"A thousand and one things can go wrong" on a train trip, Amtrak Vice President William S. Norman told reporters aboard Amtrak's new Express Metroliner yesterday.

One did: The train, which is supposed to make the New York-Washington run in two hours and 59 minutes, was 22 minutes late.

The train had been running 6 minutes ahead of schedule until it neared the Baltimore Tunnel, long a famous bottleneck on the Northeast Corridor. The train sat for almost a half-hour while a freight train that had broken down in the tunnel was pulled out.

The new, normally faster Express Metroliners--running three times each day each way--are part of an overall Amtrak effort to upgrade Metroliner service between Washington and New York and reverse declining ridership. Beginning Sunday, all of the Amtrak trains traveling within the Northeast Corridor began running on faster schedules. Besides the new three-hour express service, Amtrak shaved between 15 and 20 minutes off the running time of the regular Metroliners, bringing their travel time down to 3 hours and 10 to 20 minutes between Washington and New York. And some of those trains have been arriving early.

With the sometimes substantial delays encountered currently by air travelers to New York as a result of the reduced air traffic control system capacity, the trains with their reduced downtown-to-downtown running time could become an increasingly attractive alternative to air travel.

At least that might be possible when Amtrak increases its computerized reservations capacity tenfold this weekend with the introduction of a new $55 million system. Right now, prospective travelers trying to reach Amtrak on the phone are lucky if they can get through at all, and lucky again if they aren't placed on hold for an interminably long time.

The problem is not with the adequacy of telephone lines but with the current reservations system, according to Norman, Amtrak's vice president of sales and marketing. The system wasn't designed for the volume of calls Amtrak now gets, and its computers are frequently "down"--not working--requiring reservations to be taken manually and slowly, Norman said. "It has been a severe problem" and travelers are "rightfully indignant," he said.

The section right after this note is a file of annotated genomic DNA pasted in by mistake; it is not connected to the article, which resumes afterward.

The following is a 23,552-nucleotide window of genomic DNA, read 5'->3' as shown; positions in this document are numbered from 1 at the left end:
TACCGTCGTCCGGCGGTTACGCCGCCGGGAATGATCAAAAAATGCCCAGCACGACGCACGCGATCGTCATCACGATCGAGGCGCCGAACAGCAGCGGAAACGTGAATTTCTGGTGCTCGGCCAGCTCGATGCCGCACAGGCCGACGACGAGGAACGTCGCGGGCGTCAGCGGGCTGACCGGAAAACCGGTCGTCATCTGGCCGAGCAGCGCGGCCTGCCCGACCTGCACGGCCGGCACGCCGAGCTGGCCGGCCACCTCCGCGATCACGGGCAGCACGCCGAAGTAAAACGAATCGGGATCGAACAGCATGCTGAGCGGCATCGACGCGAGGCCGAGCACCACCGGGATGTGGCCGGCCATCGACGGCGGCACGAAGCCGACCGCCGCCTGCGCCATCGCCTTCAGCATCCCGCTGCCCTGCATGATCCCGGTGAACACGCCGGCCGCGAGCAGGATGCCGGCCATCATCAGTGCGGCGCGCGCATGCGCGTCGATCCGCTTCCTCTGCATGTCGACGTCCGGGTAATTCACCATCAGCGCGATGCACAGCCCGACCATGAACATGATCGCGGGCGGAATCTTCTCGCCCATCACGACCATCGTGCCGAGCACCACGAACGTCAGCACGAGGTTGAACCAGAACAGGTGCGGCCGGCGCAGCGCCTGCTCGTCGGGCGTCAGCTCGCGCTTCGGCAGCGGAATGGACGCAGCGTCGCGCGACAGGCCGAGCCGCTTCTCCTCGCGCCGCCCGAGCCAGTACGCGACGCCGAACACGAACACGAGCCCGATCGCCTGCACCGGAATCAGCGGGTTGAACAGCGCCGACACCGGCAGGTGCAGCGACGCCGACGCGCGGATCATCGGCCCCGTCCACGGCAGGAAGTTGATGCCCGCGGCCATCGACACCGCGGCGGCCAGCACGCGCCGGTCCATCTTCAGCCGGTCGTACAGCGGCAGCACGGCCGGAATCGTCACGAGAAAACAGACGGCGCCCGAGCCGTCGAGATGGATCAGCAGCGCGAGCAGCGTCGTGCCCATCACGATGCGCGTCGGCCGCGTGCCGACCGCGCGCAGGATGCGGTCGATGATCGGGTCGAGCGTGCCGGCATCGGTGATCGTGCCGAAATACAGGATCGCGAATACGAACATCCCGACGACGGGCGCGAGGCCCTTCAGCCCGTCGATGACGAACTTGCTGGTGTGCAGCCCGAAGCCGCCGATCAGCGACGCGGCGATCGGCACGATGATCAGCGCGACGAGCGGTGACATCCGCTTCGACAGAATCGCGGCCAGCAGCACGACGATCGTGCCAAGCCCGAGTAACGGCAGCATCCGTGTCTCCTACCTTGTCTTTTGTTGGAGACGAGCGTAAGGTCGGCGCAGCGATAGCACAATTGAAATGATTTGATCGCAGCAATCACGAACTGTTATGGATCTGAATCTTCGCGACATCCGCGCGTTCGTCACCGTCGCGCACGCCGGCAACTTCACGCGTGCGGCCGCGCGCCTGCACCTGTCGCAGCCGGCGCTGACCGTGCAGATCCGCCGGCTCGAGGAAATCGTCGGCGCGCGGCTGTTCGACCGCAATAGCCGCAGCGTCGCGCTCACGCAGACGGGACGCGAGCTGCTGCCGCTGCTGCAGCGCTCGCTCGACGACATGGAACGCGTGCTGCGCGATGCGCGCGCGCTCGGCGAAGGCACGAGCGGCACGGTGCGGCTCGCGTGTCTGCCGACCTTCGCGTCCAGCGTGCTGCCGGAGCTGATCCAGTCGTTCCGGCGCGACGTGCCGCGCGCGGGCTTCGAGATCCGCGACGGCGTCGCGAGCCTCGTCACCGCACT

There were quite a few "rightfully indignant" travelers waiting in Union Station yesterday when the Express Metroliner pulled in after a sometimes bumpy ride. With the New York airports closed because of fog Monday evening and most of yesterday, with the computers down and phones busy for two days, more than 60 people--many fresh from the airport--were standing in line waiting for tickets.

The speeded-up Metroliner service has been made possible by the completion of some track work and the addition of new high-speed locomotives. The Swedish-designed, American-built AEM-7 locomotives allow the trains routinely to reach a speed of 110 miles an hour on the upgraded track.

A major reason for the reduced travel time on the express service is the elimination of three stops along the way; between Washington and New York, the express trains stop only at Baltimore and Philadelphia. The other Metroliners will continue to stop five times.

As part of its effort to upgrade the service, Amtrak has also replaced the old 76-seat and 84-seat Metroliner cars with roomier coaches for 60 on comfortable reclining seats with leg rests. The new equipment is on all the Metroliner runs. Each express-service train carries three coach cars, a dinette and the first-class 33-seat "club" car.